Capitol Police arrested fifty-six people yesterday on Capitol Hill during a protest against Supreme Court Nominee and alleged abuser, Brett Kavanaugh.

Hundreds of protesters gathered in the Dirksen and Hart Senate Office Buildings chanting “We believe Anita Hill” and “We believe Christine Ford.” Professor Christine Blasey Ford came forward earlier this week, after her request for privacy and confidentiality were dishonored, with allegations that Kavanaugh had sexually assaulted her as a teenager.

Protesters, organized by the Women’s March and the Center for Popular Democracy Action, occupied the office of Senate Judiciary Committee Chairman Chuck Grassley (R-IA) demanding that he postpone a hearing on the new allegations against Kavanaugh until an impartial FBI investigation takes place. Groups of people also protested at the offices of Senators Susan Collins (R-ME), Bob Corker (R-TN), and Jeff Flake (R-AZ). Protesters wore buttons proclaiming, “I believe Dr. Christine Blasey Ford,” and some told personal stories of sexual violence.

Since coming forward, Dr. Blasey Ford has expressed, through her attorneys, a desire to have the FBI investigate her allegations against Kavanaugh. Neither the White House—which routinely engages the FBI to complete background investigations on all of its nominees—nor Chairman Grassley has honored that request. Several groups, including leading anti-violence organizations, have denounced that decision.

“For years, numerous organizations and scholars have developed best practices to conduct trauma-informed investigations that are sensitive to the survivor, fair and thorough. It is shocking for the Senate majority to ignore decades of progress and treat these allegations with even less regard than Anita Hill received, which was also inadequate and unfair,” said Feminist Majority Foundation President Eleanor Smeal, appearing at a press conference yesterday with women’s rights advocates and experts on sexual assault and gender-based violence. After Anita Hill made allegations against now-Justice Clarence Thomas in 1991, the White House ordered an FBI investigation into the matter before Professor Hill appeared before the Senate Judiciary Committee.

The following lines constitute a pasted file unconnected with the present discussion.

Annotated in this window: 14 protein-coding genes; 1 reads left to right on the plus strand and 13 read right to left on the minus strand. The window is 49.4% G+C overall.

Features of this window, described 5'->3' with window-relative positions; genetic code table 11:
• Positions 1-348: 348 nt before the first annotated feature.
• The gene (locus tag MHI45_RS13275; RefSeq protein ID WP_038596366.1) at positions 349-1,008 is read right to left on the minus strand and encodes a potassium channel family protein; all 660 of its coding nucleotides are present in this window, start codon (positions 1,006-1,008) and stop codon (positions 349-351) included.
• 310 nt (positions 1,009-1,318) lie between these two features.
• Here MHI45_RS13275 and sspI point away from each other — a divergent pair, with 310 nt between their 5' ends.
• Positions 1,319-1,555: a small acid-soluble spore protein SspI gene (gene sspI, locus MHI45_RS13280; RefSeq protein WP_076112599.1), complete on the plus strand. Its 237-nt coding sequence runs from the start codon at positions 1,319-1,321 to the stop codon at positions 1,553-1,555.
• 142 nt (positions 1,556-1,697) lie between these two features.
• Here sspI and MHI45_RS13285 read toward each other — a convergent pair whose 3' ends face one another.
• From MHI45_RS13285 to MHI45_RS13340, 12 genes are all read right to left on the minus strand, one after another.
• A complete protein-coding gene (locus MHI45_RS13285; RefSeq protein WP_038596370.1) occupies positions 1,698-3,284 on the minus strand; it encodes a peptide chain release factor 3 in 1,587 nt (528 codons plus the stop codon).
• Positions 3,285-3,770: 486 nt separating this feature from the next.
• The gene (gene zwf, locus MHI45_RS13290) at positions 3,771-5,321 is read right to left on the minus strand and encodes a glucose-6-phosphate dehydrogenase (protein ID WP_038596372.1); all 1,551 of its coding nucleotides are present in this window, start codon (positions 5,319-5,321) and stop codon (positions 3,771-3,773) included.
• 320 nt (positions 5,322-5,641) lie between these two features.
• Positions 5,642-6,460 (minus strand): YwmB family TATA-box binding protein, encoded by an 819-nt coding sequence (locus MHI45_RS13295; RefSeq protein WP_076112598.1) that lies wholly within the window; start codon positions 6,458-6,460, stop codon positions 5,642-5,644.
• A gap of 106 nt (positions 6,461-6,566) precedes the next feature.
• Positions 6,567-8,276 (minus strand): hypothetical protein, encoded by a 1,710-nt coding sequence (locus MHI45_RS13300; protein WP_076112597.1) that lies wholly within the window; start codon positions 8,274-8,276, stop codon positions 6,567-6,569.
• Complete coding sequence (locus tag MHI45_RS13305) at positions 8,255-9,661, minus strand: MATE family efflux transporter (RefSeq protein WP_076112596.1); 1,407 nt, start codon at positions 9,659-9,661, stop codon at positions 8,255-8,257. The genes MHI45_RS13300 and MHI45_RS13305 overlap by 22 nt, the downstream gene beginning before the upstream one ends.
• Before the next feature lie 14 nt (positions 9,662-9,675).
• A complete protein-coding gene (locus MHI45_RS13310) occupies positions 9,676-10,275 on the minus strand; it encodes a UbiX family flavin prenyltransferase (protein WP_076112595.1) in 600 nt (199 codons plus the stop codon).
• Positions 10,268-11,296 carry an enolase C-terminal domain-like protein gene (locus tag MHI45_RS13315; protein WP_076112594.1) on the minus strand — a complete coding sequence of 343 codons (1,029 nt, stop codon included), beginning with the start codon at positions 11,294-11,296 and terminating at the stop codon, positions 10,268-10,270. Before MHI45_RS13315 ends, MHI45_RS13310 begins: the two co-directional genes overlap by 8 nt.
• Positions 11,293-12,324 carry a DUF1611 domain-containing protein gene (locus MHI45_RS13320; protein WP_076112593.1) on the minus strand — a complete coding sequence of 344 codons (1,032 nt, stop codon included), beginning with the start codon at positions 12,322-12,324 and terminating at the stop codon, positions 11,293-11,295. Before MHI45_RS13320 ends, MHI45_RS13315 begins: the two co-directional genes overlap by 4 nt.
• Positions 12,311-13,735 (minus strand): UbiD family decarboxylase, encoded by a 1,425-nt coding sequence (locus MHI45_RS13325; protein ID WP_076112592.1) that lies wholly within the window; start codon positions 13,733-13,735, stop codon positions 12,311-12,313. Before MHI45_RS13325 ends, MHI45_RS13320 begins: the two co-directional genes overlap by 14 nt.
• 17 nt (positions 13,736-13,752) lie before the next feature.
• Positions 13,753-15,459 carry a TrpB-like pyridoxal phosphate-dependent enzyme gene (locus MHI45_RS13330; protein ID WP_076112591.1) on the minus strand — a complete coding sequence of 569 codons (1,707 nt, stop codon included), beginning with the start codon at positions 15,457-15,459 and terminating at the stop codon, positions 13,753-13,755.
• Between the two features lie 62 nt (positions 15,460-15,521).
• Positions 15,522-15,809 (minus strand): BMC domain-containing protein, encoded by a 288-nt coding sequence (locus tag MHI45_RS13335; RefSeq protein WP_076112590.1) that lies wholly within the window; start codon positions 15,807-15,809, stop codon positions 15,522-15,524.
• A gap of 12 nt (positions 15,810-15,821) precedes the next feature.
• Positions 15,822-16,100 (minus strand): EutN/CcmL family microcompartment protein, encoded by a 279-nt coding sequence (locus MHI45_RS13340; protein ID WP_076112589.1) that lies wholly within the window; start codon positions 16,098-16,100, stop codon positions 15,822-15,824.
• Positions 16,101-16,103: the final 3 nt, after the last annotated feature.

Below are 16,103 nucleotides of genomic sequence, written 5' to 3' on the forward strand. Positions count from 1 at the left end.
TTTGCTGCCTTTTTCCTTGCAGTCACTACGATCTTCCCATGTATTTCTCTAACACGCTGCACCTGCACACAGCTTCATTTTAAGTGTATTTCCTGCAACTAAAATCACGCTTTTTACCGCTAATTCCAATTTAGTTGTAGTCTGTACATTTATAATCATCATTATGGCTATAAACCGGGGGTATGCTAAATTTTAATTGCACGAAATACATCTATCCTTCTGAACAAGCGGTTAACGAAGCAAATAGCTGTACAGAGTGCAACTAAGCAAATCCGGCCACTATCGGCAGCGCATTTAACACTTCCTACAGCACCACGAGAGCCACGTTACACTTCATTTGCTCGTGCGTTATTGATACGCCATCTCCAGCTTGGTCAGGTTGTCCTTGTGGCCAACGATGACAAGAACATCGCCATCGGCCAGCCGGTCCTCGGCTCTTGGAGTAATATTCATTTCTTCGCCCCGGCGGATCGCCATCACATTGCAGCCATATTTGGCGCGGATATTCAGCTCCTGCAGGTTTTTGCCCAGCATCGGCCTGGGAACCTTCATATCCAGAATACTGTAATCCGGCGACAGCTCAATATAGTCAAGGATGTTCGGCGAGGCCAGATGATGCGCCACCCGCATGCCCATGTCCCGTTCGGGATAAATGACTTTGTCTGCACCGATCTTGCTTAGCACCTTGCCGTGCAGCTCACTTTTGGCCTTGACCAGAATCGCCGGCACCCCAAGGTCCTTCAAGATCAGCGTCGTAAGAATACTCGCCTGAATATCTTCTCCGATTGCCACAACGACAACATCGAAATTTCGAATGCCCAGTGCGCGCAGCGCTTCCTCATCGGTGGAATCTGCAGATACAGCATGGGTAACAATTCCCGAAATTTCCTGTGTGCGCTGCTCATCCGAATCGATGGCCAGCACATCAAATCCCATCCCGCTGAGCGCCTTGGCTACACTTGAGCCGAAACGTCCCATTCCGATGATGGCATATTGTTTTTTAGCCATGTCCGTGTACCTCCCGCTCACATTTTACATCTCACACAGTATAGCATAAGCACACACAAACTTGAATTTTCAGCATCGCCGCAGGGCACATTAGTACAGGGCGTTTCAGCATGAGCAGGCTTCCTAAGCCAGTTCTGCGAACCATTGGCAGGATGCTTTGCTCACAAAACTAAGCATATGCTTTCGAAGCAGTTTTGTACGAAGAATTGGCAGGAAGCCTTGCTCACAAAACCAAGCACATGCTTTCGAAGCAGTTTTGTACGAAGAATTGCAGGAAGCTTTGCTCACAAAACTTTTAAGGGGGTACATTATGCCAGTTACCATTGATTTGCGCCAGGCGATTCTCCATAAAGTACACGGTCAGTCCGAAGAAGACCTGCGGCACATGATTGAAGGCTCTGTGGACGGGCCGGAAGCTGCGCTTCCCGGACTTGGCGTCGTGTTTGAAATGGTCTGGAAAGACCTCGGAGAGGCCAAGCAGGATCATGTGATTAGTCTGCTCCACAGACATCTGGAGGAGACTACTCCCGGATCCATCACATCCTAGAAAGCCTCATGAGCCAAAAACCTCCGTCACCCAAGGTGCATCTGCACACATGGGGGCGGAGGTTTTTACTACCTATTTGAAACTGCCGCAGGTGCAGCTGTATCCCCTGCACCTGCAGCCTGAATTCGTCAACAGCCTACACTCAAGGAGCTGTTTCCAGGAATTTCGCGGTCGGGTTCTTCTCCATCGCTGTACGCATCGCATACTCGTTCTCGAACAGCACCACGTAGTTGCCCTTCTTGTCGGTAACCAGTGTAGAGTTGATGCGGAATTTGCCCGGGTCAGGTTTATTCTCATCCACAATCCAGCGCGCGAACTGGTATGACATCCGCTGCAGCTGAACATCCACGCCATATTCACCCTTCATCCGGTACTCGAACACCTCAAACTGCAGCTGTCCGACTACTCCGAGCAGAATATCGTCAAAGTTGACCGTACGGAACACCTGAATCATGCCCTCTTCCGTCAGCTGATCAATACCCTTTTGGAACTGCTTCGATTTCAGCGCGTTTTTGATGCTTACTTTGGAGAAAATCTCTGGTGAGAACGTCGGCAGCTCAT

“They say there is no time,” continued Smeal. “But there is plenty of time when we’re talking about a lifetime appointment to this nation’s highest court and ensuring that our judicial leaders hold themselves to the gold standard when it comes to violence against women.”

President Trump, himself accused of sexual harassment and assault by numerous women, tweeted in defense of Judge Kavanaugh this morning, calling him “a fine man, with an impeccable reputation.” Trump also appeared to accused “radical left wing politicians” of not wanting the truth, despite numerous calls for an FBI investigation, tweeting “they just want to destroy and delay. Facts don’t matter.” As of August 1, 2018, the Washington Post reported that President Trump has made 4,229 misleading claims in 558 days.

Trump also took to Twitter to question Dr. Blasey Ford’s credibility because she did not immediately report the assault.

Indira Henard, Executive Director of the DC Rape Crisis Center, however, explains that “when a survivor of sexual assault tells their story, they are telling a story of traumatic memories and it common for them to have delayed reporting, gaps in memory as well as coming forward much later. This is in large part due to the way in which the body not only holds and stores trauma, but the way in which the brain stores and recalls memory.”

Trump’s latest attack prompted a viral Twitter response using the hashtag #WhyIDidntReport. Advocates have also stressed that Dr. Blasey Ford is not on trial.

Protests are expected to continue throughout the country over the weekend and into next week. Activists are using the hashtag #Believe Survivors and #WeBelieveHer.

Media Resources: ABC News 9/21/18; CNN 9/20/18; Ms. Blog 9/20/18; Washington Post 9/16/18, 8/1/18; Twitter

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